on August 6, 2014
I've read several memoirs by women about their unhappy childhoods in the greater NY area and/or their party years during and after college -- usually they are unreadable. However, Sullivan's book works because she's just a damn good writer. Sometimes, there really is something to be said for being a trained (MFA), professional writer.
It's also particularly impressive that for her first book, Sullivan chose to plumb her own difficult childhood and wayward 20-something years. It seems to be a stumbling block for many authors to take a step back and look at their own life objectively, whether it's those around them, or themselves. Sullivan and her cast of characters are refreshingly three-dimensional. At first, an ex-boyfriend seems like a standard hipster douche, then we later get to hear what a terrible girlfriend she was to live with -- bravo for Sullivan for letting herself appear so flawed (and without specifically putting the blame off onto her psychologically abusive mother). Even her beloved stepfather shows his weakness of character at one point, when he leans on the college-age Sullivan for support after Sullivan's mother leaves.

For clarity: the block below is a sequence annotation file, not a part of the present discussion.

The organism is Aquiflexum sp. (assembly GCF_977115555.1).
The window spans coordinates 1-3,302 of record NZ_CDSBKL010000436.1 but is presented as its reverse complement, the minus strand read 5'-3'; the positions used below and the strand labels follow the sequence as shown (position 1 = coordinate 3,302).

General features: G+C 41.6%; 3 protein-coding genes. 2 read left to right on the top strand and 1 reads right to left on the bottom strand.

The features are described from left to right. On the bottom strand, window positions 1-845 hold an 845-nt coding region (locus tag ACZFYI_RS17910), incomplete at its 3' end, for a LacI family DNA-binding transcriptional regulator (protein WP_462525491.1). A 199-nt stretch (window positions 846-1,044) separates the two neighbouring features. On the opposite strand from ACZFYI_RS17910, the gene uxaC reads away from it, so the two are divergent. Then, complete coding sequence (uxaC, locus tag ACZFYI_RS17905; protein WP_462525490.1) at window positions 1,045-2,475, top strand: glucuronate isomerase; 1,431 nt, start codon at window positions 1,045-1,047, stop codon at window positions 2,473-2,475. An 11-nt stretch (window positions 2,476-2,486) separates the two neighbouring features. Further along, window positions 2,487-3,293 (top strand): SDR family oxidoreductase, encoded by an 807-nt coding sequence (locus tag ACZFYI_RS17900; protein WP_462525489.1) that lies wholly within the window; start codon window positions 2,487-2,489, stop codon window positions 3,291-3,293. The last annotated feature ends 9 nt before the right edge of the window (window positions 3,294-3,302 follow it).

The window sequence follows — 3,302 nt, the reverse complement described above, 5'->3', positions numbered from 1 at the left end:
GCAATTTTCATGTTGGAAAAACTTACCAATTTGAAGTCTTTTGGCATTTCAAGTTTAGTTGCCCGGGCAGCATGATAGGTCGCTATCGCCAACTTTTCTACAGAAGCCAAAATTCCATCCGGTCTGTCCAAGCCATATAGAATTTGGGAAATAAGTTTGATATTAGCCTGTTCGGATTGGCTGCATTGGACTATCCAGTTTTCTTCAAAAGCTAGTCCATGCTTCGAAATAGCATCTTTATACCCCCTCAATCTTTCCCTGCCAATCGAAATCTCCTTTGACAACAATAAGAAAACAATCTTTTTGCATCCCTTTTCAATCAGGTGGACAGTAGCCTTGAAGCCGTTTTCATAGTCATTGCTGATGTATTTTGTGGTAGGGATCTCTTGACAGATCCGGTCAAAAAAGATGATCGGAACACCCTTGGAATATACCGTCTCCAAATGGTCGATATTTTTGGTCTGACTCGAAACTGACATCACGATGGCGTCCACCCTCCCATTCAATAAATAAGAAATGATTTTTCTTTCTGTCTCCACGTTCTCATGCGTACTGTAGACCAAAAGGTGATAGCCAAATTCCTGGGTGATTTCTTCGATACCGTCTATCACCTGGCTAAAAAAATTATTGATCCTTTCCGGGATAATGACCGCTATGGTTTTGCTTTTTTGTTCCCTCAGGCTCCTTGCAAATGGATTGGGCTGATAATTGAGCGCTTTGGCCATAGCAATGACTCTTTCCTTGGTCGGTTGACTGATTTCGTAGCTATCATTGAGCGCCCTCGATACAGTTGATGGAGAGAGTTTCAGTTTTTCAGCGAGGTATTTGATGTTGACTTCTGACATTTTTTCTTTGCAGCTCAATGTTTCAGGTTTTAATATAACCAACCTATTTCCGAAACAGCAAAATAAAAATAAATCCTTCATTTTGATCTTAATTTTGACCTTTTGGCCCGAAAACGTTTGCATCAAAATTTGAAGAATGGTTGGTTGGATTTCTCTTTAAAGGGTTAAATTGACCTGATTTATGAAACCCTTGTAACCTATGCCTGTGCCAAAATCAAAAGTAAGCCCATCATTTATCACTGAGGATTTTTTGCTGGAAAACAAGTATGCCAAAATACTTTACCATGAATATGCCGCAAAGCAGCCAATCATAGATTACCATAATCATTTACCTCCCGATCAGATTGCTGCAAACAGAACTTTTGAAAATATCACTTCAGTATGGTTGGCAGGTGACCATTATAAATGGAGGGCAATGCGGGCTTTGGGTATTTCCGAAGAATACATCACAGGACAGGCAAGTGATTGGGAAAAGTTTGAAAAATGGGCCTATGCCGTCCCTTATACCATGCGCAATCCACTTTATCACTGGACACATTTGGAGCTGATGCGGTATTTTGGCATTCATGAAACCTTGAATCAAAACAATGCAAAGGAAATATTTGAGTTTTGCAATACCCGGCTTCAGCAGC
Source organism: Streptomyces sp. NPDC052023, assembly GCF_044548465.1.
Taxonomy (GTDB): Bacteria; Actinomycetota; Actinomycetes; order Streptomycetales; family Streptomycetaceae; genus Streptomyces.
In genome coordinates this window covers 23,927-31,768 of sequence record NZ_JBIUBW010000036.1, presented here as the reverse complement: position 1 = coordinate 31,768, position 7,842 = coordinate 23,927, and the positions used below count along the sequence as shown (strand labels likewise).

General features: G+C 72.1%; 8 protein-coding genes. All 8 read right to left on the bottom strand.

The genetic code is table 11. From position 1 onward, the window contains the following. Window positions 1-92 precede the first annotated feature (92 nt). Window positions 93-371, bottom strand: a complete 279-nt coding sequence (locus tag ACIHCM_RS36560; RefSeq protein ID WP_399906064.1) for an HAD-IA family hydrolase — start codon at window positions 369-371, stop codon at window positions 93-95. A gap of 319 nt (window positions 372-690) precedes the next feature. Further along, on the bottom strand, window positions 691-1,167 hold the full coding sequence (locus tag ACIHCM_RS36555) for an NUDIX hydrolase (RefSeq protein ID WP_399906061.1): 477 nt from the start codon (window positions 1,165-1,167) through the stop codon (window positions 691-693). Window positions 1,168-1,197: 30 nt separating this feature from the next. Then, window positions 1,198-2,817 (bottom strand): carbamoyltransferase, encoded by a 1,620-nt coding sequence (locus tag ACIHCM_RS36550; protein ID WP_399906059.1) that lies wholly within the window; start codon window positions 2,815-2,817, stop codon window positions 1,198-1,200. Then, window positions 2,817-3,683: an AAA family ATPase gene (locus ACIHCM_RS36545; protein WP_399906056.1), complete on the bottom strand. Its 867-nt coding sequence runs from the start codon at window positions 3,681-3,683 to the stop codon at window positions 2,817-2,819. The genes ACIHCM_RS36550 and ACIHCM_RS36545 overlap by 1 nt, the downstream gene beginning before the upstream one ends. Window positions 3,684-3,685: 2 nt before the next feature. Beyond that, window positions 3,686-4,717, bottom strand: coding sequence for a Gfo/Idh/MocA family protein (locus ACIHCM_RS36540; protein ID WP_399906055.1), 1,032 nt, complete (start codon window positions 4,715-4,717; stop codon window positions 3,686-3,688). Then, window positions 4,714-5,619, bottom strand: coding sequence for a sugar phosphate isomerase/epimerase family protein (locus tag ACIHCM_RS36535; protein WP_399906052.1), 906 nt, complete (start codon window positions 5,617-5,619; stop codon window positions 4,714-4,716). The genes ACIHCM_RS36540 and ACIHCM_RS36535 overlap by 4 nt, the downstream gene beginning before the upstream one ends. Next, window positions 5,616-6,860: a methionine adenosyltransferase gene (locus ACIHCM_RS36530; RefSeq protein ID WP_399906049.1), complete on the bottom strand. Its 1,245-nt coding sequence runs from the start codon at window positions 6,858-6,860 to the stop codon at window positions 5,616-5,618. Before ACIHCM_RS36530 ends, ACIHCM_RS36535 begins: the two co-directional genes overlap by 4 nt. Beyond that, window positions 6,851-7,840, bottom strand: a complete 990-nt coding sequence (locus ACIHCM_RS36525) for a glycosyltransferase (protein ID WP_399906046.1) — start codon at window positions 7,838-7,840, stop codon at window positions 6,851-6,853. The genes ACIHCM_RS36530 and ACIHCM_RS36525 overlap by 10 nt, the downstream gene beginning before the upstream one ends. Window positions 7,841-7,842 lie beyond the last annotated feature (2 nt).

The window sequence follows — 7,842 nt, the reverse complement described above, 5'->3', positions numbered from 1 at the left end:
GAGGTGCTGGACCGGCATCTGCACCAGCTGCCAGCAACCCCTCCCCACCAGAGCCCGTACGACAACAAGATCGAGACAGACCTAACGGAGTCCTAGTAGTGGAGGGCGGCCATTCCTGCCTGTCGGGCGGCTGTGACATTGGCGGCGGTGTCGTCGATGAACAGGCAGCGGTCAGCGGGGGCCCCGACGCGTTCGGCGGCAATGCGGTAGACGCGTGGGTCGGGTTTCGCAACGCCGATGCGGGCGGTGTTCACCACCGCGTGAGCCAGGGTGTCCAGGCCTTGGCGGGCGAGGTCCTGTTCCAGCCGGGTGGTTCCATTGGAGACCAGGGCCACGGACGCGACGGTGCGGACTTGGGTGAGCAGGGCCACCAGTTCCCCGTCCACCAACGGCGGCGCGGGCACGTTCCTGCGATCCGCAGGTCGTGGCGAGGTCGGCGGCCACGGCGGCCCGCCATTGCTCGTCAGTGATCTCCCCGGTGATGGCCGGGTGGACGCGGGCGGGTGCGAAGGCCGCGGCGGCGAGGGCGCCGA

In terms of the subject matter, I enjoyed this to a four-star level, but I'm giving it five because I'm so impressed with Sullivan's writing talents. Memoirs by professional writers often come off as "poor me" or "look how awesome I was," but Sullivan drew me in so much I can't wait to read more from her later.
on December 30, 2009
NEVER. . .have I had a reading experience like this one.
Completely unprepared for this, Sullivan's book took me by surprise. One does not expect a memoir be thrilling, terrifying, cliff-hanging -- I mean the way Tom Clancy's CLEAR AND PRESENT DANGER is.
Reading THE SKY ISN'T VISIBLE FROM HERE is like riding on a runaway train. The journey begins: